Let’s rebuild an 18v Ryobi/Worx/Skil battery pack

Let’s rebuild an 18v Ryobi/Worx/Skil battery pack

I love my Ryobi impact driver, but since day one the battery packs have given nothing but trouble. The Ryobi ONE Ni-Cad packs will leak down rapidly after a full charge. A full battery pack will be dead in just a day when sitting on the work bench. At first I thought there was a parasitic draw in the impact driver itself, but that wasn’t case. Just leaving a pack sit idle for a day was enough to drain it. This meant that the battery packs would have to sit constantly in the charger to be ready for work — that’s not a good idea because it really shortens the life of the pack.

After two years the batteries were shot — wouldn’t hold a charge for more than 5 minutes. New packs are about $40, but then I’d be back in the same rut. So I decided to upgrade the packs with better batteries.

The OEM batteries are really cheap 1200 mAh sub-C cells. I decided to upgrade to 2500 mAh sub-C cells. Found an eBay deal for 16 cells for $14 INCL. shipping.

Sorry for the poor pics but I used my phone camera on this project. I forgot my good camera at the office. This is the pack in question

The pack is held together by some Phillips screws and is easily taken apart.

The first thing I noticed is a Thermistor that is taped to the left battery. The Thermistor is supposed to shut down the charging process in case the battery pack overheats to a very high degree due to damage or a short. This is a good thing because these packs do get abused in the field, but I think that it’s the Thermistor that causes the battery pack to slowly discharge within a day or so. This is a design problem — ?

Batteries are glued to an indexing card

Make note of how everything hooks up and gently start taking things apart.

All 15 1.2volt batteries in the case are simply hooked up in series (15x 1.2 = 18volts)

Save the index card as a template for arranging the new batteries.

The only pieces that need to be saved from the old battery connections are the connecting tabs for the Thermistor and the  step down tab for the last battery in series. The last battery in series is mounted on top of the battery pack and resides in the connection stem of the pack.

The new batteries come with cheap tabs on top which can’t be repositioned to configure a battery pack structure that will fit in the battery case. So I cut the old tabs and sent away for nickel strips that can be readily soldered in any position required.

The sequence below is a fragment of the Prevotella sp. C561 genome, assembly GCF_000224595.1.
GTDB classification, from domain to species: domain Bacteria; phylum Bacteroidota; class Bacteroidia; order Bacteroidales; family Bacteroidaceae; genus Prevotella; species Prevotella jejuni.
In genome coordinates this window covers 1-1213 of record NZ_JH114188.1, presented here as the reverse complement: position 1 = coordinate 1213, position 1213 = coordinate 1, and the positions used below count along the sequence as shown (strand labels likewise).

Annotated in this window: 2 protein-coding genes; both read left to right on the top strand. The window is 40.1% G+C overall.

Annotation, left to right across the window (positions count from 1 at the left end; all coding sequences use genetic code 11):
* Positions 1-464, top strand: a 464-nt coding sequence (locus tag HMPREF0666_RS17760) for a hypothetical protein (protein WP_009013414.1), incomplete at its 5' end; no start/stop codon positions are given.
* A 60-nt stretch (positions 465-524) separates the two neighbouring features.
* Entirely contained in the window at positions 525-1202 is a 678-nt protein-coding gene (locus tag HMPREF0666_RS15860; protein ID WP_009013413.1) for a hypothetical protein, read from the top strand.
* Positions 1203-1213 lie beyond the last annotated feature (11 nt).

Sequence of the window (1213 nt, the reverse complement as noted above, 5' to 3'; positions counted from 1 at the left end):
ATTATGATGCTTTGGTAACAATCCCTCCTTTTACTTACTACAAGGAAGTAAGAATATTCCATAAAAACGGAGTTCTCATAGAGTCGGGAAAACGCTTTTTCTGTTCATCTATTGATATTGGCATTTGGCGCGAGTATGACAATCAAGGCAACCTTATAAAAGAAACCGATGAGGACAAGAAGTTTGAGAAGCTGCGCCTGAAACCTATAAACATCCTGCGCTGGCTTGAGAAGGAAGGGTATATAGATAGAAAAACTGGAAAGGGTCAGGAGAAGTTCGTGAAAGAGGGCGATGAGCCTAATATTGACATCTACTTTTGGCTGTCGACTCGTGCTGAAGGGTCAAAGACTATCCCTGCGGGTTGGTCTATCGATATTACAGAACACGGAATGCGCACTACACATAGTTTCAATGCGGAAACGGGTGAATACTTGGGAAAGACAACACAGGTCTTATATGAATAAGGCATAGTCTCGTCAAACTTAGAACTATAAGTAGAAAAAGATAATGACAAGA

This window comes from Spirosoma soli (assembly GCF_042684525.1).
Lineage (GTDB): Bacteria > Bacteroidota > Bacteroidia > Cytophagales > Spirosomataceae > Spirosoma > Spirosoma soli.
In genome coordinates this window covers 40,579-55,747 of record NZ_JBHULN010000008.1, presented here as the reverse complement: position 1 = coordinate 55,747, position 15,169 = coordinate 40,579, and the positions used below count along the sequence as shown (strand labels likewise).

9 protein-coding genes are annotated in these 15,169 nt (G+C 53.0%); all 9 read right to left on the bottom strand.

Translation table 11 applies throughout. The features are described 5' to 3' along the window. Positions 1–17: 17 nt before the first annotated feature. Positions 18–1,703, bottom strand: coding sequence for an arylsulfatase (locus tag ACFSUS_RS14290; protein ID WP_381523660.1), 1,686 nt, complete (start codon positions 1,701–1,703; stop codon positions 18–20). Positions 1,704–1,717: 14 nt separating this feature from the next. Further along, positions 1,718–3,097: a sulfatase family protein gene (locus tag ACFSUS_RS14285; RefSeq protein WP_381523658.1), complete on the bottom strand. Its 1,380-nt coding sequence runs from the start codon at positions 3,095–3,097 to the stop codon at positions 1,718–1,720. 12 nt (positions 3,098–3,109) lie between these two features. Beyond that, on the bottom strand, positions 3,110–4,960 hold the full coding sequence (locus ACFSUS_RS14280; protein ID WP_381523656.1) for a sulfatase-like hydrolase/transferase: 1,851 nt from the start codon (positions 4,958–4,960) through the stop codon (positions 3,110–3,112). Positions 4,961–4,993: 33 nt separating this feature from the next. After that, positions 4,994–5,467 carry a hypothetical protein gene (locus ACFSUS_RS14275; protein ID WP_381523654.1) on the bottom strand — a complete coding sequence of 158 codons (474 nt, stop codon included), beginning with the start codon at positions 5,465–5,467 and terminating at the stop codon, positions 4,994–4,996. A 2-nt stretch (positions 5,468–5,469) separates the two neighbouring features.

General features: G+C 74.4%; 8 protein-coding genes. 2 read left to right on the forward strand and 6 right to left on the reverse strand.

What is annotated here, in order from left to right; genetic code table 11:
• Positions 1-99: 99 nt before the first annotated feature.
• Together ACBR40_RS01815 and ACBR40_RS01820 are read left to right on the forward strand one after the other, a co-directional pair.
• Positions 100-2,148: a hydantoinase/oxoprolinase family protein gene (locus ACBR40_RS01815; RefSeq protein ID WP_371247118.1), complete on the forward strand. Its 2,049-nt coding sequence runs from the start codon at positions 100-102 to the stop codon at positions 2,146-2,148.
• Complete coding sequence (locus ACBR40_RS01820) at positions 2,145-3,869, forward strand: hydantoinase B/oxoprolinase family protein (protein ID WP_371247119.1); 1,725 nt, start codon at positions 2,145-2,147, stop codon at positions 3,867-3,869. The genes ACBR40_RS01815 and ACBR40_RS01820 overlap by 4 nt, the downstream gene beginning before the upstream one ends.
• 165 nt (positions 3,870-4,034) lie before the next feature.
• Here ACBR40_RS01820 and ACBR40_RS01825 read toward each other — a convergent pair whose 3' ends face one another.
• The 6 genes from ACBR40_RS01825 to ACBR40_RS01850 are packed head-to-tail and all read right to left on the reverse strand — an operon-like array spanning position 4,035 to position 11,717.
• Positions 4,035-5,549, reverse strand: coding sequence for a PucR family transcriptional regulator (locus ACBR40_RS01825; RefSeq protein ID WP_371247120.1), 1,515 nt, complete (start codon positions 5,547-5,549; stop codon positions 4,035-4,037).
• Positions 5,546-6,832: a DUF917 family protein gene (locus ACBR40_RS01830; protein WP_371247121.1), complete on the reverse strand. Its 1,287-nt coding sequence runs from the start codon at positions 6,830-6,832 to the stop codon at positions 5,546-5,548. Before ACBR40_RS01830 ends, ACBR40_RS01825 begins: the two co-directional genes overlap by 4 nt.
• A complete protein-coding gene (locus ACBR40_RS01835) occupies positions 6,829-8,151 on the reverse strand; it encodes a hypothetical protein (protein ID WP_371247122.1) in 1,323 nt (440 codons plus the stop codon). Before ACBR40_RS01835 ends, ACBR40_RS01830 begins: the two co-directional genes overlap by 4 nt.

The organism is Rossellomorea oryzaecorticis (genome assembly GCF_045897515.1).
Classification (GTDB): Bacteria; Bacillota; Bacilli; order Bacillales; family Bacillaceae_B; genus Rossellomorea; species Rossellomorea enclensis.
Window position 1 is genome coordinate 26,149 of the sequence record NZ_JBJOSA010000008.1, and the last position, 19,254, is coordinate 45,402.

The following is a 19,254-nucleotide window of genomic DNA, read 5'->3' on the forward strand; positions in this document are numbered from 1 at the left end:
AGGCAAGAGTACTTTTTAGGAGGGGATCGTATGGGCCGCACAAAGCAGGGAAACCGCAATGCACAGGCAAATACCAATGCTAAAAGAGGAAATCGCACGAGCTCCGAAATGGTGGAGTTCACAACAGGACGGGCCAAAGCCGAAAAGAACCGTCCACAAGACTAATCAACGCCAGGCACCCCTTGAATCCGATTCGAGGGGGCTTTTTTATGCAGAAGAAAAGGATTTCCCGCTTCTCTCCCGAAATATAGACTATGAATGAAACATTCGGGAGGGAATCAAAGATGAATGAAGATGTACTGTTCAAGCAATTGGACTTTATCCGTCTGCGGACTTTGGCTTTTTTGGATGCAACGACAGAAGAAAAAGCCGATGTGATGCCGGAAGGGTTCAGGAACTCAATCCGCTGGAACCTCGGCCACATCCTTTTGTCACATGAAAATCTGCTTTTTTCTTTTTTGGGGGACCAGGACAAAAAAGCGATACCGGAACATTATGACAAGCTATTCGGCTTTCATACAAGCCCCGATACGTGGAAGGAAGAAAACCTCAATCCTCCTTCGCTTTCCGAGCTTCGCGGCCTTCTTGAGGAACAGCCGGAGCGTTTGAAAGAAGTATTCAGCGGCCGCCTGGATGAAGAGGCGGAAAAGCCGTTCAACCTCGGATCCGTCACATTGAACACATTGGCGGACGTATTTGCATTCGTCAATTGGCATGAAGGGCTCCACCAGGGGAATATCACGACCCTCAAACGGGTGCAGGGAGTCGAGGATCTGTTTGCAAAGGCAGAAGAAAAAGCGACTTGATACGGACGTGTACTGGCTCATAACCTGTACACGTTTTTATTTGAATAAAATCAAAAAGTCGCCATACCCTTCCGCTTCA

I used the indexing card to align the batteries in series and then used tape to hold them in place for soldering. First the top joints, then the bottom. I just followed the original solder patterns on the old batteries.

When everything was soldered up and positioned in place, I took a voltage reading and it showed 19.3v — this surface charge normal for newly charged batteries. These new batteries come shipped fully charged, so I was careful to avoid accidental shorts when soldering.

Everything is buttoned back up and stuffed back in the case

The pack is inserted back in the tool and everything works. It definitely has more power — let’s hope it discharges a lot slower. The Thermistor will still leak, but I’m hoping the extra power will make the leakage less noticeable.

Took about 1.5 hours to do this job. We’ll see whether it was worth it. — LOL

NOTE: I had a few personal messages about battery sizing. Batteries are rated in milli-Ampere hours (mAh)– which is the capacity of the  battery to discharge while under load. A higher mAh rating means the battery will last longer under load. That said, you shouldn’t assume that substituting the highest mAh battery in a rebuild is OK. Higher mAh ratings also effect your charging rate and charging temperatures, and depending on the quality of your charger it may put too much load on the unit. That could cause a melt down or a short in the charger or the battery pack — remember the Thermistor in the battery pack? If the heat gets too high, the Thermistor will shut it down and you may need a new Thermistor and/or a new charger.

Bottom line – it’s best not to exceed double the mAh rating of the original battery packs. In my case it was 1200 mAh and I opted for 2500 mAh. Higher capacities are out there, but why risk it.

 

 

Source: http://www.thegaragegazette.com/index.php?topic=16306.0